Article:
Neural coding of sound intensity and loudness in the human auditory cortex
Röhl M, Uppenkamp S
J Assoc Res Otolaryngol (2012); 13(3), 369-379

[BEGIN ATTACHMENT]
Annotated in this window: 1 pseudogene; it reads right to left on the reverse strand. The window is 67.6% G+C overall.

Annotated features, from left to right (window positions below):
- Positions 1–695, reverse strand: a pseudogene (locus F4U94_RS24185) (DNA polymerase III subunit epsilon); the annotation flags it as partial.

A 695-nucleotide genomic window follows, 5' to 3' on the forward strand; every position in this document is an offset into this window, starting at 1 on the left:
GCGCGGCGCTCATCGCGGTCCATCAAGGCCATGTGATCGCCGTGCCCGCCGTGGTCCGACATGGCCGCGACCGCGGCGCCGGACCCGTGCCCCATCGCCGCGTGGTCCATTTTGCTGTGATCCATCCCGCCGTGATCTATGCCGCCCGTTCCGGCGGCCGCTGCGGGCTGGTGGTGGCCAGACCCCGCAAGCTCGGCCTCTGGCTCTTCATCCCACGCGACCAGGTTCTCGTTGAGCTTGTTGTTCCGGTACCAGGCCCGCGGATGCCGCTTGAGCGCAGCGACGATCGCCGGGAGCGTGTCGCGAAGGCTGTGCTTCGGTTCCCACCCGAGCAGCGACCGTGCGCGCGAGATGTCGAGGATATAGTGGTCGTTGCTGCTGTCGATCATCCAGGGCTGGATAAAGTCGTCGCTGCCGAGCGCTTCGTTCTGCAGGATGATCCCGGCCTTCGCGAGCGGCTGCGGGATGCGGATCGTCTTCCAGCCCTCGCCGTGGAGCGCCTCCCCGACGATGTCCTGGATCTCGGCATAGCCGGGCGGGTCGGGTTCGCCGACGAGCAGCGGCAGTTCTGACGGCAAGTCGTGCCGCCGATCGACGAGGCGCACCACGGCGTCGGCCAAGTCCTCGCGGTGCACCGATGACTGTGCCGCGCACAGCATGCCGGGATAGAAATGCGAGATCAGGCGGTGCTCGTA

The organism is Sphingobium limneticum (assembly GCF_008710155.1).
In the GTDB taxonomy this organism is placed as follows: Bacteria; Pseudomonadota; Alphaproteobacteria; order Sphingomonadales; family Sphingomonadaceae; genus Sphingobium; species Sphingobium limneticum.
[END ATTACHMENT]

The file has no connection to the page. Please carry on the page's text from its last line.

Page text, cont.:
Neuronal processing of sound intensity and loudness in the human auditory cortex is still discussed controversially. In a large study with 45 normal hearing listeners, auditory fMRI was used to investigate whether the neural activity in the auditory cortex is more related to physical measures like sound intensity or perceptual quantities like individual loudness ratings. The functional dependence of activation size and activation magnitude, as measured by the number of activated voxels and voxel intensity, was examined. Individual loudness sensitivity was assessed by a categorical loudness scaling procedure inside the MRI scanner. The dependence of neural activation magnitudes on sound intensity and loudness was analyzed, using continuous pink noise at sound pressure levels up to a value just below the individual categorical rating of "very loud". The blood-oxygen level dependent (BOLD) signal grows almost linearly with sound intensity and linearly with categorical loudness in the auditory cortex over the whole range of presentation levels used. BOLD signal strength discriminates significantly between different categorical loudness sensations even at a fixed sound pressure level. Therefore, the neural activity in auditory cortex appears to be a direct linear reflection of subjective loudness sensation, rather than a display of sound pressure level.